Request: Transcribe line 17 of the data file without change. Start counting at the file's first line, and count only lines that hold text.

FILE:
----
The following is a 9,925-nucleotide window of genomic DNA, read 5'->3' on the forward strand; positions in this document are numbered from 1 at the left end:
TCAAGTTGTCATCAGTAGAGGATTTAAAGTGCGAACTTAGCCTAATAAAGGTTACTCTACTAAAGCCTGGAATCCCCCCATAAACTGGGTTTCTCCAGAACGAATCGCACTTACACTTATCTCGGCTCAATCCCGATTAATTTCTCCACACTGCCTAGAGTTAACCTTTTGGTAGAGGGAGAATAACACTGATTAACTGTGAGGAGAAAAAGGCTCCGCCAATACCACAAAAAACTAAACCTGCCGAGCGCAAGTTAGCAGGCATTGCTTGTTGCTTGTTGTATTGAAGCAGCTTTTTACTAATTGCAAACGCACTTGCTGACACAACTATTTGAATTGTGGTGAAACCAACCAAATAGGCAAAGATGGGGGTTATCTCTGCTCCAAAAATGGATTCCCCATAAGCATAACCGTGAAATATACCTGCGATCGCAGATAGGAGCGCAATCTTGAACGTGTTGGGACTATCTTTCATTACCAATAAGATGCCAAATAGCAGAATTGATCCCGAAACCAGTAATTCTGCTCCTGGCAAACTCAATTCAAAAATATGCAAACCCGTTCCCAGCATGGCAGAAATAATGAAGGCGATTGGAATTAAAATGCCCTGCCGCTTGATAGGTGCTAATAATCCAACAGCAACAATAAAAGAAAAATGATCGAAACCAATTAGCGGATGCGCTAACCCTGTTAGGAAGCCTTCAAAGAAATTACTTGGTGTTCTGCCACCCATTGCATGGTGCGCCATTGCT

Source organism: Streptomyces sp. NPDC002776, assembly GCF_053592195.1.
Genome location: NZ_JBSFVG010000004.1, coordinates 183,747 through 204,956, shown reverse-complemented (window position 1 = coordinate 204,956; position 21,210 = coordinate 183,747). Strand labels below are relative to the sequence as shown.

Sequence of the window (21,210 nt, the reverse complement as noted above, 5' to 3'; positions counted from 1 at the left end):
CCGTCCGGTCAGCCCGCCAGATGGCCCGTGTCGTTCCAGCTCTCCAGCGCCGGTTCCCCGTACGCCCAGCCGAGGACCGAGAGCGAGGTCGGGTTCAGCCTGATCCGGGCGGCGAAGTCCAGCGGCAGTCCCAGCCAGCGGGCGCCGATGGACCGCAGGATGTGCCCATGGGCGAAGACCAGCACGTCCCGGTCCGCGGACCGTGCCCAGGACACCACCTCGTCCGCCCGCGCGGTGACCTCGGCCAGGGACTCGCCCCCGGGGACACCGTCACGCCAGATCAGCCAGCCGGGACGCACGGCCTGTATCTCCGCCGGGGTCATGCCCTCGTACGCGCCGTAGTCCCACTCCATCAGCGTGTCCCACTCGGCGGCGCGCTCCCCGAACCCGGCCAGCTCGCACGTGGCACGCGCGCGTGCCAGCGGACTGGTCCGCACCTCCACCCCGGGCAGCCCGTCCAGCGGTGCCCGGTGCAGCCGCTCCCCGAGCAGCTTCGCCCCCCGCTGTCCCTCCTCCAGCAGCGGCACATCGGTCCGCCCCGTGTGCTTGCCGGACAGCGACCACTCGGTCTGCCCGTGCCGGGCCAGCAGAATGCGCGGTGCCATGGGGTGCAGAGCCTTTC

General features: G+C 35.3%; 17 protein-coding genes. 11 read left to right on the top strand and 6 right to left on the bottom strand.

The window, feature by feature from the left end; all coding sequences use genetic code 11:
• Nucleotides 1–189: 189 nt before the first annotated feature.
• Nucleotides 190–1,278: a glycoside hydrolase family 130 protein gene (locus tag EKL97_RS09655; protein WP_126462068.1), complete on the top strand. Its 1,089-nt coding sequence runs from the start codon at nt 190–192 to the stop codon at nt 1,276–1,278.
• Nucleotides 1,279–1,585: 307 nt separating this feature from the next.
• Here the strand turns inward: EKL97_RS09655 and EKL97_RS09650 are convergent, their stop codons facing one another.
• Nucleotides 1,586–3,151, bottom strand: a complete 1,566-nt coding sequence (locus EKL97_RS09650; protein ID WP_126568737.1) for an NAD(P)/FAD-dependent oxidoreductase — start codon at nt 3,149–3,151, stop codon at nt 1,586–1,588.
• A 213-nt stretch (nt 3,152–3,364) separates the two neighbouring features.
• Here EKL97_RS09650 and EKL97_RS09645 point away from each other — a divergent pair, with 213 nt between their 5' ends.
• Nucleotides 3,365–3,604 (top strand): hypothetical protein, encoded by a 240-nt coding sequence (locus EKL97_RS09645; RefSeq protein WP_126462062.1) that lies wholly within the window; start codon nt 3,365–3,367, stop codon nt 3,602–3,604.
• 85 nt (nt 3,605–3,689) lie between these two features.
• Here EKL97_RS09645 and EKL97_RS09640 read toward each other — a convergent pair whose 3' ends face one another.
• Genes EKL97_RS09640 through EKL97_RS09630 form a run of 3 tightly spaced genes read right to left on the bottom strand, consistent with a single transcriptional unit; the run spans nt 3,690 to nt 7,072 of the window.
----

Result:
• 85 nt (nt 3,605–3,689) lie between these two features.